poverty anywhere is a threat to prosperity everywhere
“Poverty is the worst form of violence.”, Gandhi ji
"it is necessary that we touch upon the world's problems, not with passion and prejudice but in a friendly way and with a touch of healing . We have begun this new association with a touch of healing." Jawahar Lal Nehru
India in the HDR 2011
India ranked 134 in HDR 2011 with the HDI value of 0.547 below the South asian average of 0.548.
Expenditure on health, public (% of GDP) 1.1
Under-five mortality rate (per 1,000 live births) 66
Life expectancy at birth (years) 65.4
Health index (life expectancy) 0.717
Public expenditure on education (% of GDP) 3.1
Expected years of schooling (of children under 7) (years) 10.3
Adult literacy rate, both sexes (% aged 15 and above) 62.8
Mean years of schooling (of adults over 25) (years) 4.4
Education index (expected and mean years of schooling) 0.450
Combined gross enrolment in education (both sexes) (%) 62.6
GDP per capita in PPP terms (constant 2005 international $) 2,993
GNI per capita in PPP terms (constant 2005 international $) 3,468
Income index (GNI per capita) 0.508
Income Gini coefficient 36.8
Loss due to inequality in life expectancy (%) 27.1
Loss due to inequality in education (%) 40.6
Loss due to inequality in income (%) 14.7
Inequality-adjusted education index 0.267
Inequality-adjusted life expectancy index 0.522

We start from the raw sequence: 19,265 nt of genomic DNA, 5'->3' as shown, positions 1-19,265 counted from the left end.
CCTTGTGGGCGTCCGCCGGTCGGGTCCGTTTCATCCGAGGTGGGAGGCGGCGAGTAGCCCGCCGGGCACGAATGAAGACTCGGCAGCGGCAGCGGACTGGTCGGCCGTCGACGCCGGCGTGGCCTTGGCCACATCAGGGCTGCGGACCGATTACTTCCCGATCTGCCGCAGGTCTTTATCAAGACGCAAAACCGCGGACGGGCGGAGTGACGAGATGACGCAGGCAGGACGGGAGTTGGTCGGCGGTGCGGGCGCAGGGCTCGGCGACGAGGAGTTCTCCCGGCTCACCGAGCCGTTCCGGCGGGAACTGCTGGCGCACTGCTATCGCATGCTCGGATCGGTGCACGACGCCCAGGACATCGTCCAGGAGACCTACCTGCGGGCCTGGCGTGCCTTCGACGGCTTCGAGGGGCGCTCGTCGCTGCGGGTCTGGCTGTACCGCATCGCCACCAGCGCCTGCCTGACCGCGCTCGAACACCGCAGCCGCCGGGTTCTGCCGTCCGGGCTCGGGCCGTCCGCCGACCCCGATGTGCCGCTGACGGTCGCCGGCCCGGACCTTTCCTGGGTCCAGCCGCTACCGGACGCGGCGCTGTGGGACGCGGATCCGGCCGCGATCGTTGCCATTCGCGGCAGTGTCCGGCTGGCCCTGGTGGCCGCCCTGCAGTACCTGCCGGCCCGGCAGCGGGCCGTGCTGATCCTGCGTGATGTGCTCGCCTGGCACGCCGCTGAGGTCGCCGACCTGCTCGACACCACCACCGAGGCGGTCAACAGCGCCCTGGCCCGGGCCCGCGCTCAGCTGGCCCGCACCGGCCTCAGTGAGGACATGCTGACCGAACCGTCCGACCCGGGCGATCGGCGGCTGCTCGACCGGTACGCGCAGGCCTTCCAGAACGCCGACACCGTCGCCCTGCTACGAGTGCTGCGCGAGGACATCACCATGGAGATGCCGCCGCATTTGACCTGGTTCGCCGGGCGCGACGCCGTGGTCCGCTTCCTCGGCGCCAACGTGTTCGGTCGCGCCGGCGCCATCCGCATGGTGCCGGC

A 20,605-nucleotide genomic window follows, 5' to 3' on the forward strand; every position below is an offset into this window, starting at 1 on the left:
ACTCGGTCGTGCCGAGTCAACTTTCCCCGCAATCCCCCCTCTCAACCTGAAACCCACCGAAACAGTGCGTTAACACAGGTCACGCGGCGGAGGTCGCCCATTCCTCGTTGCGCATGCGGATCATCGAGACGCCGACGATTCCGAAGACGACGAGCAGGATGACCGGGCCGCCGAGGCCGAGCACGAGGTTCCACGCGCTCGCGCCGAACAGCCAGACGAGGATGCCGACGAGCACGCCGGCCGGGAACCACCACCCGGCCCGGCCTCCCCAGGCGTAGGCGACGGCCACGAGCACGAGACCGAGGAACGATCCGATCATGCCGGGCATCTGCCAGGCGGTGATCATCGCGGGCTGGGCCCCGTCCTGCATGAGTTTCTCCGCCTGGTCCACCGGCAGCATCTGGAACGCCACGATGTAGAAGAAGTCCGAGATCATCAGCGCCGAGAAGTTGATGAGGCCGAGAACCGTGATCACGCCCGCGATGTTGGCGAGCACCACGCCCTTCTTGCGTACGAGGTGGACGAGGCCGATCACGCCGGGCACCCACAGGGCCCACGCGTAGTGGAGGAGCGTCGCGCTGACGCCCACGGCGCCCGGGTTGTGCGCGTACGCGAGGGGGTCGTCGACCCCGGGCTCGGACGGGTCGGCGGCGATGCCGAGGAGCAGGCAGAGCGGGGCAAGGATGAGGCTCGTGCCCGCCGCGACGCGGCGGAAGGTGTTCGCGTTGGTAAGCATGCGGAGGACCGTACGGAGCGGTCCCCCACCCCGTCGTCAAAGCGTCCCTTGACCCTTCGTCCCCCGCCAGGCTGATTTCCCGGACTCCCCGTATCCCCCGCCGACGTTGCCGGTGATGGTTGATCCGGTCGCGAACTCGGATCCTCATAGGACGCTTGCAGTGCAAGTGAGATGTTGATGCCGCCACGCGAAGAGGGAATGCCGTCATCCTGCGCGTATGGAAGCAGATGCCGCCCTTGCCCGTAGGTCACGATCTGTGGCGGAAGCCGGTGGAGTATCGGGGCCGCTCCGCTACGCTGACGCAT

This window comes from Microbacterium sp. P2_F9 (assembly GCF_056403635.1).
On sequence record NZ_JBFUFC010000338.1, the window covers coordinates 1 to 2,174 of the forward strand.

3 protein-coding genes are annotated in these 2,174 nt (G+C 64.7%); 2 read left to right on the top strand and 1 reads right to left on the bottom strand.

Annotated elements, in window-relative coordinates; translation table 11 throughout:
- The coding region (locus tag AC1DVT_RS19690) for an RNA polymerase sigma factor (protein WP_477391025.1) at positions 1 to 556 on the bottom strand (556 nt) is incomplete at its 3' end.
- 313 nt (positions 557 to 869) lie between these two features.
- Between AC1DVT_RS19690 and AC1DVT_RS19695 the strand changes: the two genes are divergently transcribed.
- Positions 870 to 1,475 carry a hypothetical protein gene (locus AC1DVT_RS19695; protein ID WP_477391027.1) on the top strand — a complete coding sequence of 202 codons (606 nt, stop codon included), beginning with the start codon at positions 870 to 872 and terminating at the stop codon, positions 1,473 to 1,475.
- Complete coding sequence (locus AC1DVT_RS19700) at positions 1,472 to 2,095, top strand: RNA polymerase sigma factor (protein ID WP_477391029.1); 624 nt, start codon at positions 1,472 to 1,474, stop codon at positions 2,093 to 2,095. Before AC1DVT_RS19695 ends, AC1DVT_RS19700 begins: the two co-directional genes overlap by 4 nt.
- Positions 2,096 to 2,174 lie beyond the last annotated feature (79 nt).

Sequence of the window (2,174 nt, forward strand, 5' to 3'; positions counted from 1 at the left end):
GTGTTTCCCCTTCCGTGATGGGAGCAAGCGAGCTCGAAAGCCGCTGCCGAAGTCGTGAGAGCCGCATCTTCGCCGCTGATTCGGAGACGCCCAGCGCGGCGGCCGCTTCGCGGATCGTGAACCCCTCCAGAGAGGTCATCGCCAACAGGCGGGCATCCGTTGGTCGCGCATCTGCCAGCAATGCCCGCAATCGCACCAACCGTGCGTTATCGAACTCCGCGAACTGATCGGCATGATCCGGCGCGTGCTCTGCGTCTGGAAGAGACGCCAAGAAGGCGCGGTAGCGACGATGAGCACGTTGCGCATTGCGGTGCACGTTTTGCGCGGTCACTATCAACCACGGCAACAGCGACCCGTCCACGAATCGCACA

Inequality-adjusted income index 0.433
Inequality-adjusted HDI 0.392
Multidimensional Poverty Index (%) 0.283
MPI: Intensity of deprivation 52.7
Headcount of MPI poor (% of population) 53.7
Population living below $1.25 PPP per day (%) 41.6
Population with at least secondary education (Ratio of female to male rates) 0.528
Adolescent fertility rate (births per 1,000 women aged 15-19) 86.3
Labour force participation rate (Ratio of female to male shares) 0.404
Gender Inequality Index 0.617
Shares in parliament, female-male ratio 0.119
Maternal mortality ratio (deaths of women per 100,000 live births) 230
Endangered species (% of all species) 13
Ecological footprint of consumption (global hectares per capita) 0.9
Adjusted net savings (% of GNI) 24.1
Greenhouse gases per capita (tonnes of CO2 equivalent) 0.7
Fresh water withdrawals (% of actual total renewable water resources) 40.1
Natural resource depletion (% of GNI) 4.2
Carbon dioxide per capita emission (growth 1970-2008) (%) 3.8
Forest area (thousand ha) 68,144
Change in forest area (%) 6.6
Impact of natural disasters: number of deaths (average per year per million people) 2
Impact of natural disasters: population affected (average per year per million people) 41,245
Environmental Performance Index 48.3
Forest area (% of total land area) 22.9
Carbon Dioxide Emissions per capita (tonnes) 1.5
Population, total both sexes (thousands) 1,241,492.0
Population, urban (% of population) 30.3
Population, female (thousands) 600,477.34
Population, male (thousands) 641,014.62
Dependency ratio : The ratio of the population defined as dependent—those under 15 and over 65—to the working-age population, aged 15–64.
Infant mortality rate : The probability of dying between birth and exactly one year of age times 1,000.